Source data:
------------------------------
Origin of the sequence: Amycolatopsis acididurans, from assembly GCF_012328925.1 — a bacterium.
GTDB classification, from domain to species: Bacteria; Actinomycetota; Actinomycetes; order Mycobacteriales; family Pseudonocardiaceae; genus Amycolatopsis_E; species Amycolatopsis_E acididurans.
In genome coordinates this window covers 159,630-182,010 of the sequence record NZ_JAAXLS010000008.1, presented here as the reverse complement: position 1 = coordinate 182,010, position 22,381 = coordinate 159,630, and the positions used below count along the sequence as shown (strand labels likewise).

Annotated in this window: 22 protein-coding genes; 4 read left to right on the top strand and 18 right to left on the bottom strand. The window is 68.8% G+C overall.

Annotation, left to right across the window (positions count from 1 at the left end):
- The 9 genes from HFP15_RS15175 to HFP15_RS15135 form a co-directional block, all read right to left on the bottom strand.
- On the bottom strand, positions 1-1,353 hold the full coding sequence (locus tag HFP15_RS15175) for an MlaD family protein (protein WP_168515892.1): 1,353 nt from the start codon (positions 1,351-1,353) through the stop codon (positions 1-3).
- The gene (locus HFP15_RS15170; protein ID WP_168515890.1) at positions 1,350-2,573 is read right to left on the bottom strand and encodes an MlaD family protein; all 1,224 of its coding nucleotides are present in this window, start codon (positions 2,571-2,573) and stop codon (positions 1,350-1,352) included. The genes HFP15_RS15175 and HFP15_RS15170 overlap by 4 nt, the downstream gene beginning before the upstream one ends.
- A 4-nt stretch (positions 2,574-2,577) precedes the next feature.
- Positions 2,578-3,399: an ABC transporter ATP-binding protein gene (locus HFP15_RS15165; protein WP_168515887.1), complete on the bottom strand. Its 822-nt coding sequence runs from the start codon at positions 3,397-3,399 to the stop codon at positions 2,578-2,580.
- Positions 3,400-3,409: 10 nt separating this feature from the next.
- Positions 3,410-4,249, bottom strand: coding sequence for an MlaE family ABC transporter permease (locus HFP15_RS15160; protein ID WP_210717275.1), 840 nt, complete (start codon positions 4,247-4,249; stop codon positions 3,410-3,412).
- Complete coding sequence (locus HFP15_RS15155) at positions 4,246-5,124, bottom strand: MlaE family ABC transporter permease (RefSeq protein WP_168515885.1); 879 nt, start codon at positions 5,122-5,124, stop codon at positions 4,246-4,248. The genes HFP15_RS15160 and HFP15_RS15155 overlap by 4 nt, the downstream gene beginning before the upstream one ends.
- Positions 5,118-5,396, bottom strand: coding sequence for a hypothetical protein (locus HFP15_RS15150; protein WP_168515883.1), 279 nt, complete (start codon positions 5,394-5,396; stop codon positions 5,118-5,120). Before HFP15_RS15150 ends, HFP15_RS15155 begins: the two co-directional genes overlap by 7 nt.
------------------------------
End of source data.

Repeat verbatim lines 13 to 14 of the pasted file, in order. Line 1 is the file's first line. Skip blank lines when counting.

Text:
- Complete coding sequence (locus HFP15_RS15155) at positions 4,246-5,124, bottom strand: MlaE family ABC transporter permease (RefSeq protein WP_168515885.1); 879 nt, start codon at positions 5,122-5,124, stop codon at positions 4,246-4,248. The genes HFP15_RS15160 and HFP15_RS15155 overlap by 4 nt, the downstream gene beginning before the upstream one ends.
- Positions 5,118-5,396, bottom strand: coding sequence for a hypothetical protein (locus HFP15_RS15150; protein WP_168515883.1), 279 nt, complete (start codon positions 5,394-5,396; stop codon positions 5,118-5,120). Before HFP15_RS15150 ends, HFP15_RS15155 begins: the two co-directional genes overlap by 7 nt.